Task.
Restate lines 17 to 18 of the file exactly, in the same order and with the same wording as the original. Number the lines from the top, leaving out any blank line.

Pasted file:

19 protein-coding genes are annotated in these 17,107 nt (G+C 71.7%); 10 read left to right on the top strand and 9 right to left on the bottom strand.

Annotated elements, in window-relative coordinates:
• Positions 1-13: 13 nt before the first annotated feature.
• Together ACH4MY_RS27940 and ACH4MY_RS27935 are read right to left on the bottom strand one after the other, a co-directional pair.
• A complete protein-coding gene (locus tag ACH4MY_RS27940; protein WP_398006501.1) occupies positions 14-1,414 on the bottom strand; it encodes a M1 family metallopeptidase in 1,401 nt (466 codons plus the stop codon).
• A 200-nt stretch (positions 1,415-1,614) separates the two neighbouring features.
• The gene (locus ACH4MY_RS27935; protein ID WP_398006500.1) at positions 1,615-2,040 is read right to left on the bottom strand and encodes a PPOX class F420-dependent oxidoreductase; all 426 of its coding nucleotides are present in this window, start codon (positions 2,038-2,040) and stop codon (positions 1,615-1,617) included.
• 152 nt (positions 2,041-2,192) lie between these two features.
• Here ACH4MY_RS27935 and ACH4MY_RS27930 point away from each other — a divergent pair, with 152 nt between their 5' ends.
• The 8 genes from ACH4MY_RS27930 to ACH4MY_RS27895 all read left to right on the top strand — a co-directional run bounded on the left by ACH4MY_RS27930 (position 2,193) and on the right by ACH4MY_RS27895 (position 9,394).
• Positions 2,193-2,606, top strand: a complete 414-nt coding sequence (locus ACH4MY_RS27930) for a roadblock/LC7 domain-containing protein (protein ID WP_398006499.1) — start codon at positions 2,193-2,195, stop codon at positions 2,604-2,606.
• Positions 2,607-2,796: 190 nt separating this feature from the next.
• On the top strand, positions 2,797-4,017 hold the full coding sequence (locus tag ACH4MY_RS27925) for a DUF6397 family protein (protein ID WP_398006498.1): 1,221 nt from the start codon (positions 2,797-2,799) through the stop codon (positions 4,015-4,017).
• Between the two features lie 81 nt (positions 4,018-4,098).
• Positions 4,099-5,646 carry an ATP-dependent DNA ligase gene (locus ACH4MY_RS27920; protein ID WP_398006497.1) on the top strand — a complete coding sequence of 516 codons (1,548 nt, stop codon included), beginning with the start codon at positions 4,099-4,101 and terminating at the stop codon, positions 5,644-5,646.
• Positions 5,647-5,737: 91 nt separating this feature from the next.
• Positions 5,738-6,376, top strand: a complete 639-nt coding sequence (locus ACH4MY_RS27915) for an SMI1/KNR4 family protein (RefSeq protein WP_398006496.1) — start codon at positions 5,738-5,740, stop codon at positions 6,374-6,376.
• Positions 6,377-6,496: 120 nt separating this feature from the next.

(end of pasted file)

• Positions 5,738-6,376, top strand: a complete 639-nt coding sequence (locus ACH4MY_RS27915) for an SMI1/KNR4 family protein (RefSeq protein WP_398006496.1) — start codon at positions 5,738-5,740, stop codon at positions 6,374-6,376.
• Positions 6,377-6,496: 120 nt separating this feature from the next.